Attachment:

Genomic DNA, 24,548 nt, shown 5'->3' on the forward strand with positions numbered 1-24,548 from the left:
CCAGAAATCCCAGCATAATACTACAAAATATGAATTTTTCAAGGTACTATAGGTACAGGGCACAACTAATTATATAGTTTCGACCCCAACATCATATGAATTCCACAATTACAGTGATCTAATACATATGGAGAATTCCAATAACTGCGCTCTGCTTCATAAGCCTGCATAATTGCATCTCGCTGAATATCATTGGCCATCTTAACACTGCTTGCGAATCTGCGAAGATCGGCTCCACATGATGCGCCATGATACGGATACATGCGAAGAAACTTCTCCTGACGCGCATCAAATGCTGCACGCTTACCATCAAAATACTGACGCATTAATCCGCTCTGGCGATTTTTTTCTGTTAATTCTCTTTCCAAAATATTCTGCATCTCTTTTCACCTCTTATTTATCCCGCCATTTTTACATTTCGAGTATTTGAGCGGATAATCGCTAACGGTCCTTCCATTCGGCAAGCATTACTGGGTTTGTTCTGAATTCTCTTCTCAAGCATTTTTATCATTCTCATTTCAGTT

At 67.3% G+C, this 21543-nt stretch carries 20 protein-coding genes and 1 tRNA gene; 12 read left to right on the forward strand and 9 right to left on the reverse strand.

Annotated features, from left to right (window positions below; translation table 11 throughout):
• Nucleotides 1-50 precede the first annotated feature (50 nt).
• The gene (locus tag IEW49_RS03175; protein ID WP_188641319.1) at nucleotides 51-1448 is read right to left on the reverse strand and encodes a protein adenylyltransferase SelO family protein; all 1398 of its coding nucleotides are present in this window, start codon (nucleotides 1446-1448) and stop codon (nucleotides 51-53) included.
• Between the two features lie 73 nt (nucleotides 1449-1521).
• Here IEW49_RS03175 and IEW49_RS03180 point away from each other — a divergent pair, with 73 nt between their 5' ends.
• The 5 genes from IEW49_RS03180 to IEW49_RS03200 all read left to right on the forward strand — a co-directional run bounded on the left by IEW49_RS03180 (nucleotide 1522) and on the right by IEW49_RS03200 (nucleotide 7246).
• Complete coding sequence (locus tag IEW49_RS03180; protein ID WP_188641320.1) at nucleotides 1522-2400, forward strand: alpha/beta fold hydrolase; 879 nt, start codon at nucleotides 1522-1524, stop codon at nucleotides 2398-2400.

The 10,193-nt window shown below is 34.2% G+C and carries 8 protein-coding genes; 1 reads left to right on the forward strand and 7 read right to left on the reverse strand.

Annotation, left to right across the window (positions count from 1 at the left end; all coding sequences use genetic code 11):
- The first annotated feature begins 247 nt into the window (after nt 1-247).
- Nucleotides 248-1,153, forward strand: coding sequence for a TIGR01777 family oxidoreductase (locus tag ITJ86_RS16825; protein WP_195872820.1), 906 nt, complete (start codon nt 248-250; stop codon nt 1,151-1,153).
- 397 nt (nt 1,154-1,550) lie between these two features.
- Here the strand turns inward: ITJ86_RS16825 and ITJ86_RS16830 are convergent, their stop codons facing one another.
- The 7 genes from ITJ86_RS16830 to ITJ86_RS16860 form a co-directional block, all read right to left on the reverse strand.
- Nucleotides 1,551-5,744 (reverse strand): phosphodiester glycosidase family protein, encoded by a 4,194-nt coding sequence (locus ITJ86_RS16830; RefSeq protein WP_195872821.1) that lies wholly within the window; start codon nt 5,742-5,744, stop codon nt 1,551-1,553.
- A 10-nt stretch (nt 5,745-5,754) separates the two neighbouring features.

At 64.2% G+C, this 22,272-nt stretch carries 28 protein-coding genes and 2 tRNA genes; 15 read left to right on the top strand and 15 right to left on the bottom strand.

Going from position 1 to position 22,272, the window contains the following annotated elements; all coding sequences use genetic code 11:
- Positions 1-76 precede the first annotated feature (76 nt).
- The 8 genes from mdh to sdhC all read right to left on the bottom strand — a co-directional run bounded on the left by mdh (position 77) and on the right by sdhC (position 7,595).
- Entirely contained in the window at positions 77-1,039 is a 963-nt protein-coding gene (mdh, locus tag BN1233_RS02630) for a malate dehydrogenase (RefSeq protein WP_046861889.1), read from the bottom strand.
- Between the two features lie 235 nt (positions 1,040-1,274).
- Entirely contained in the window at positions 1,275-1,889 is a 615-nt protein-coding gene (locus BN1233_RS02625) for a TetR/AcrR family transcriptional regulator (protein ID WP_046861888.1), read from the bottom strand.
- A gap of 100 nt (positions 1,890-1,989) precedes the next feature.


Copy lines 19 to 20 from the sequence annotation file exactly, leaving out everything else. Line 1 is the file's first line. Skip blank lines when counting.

- A 10-nt stretch (nt 5,745-5,754) separates the two neighbouring features.

At 64.2% G+C, this 22,272-nt stretch carries 28 protein-coding genes and 2 tRNA genes; 15 read left to right on the top strand and 15 right to left on the bottom strand.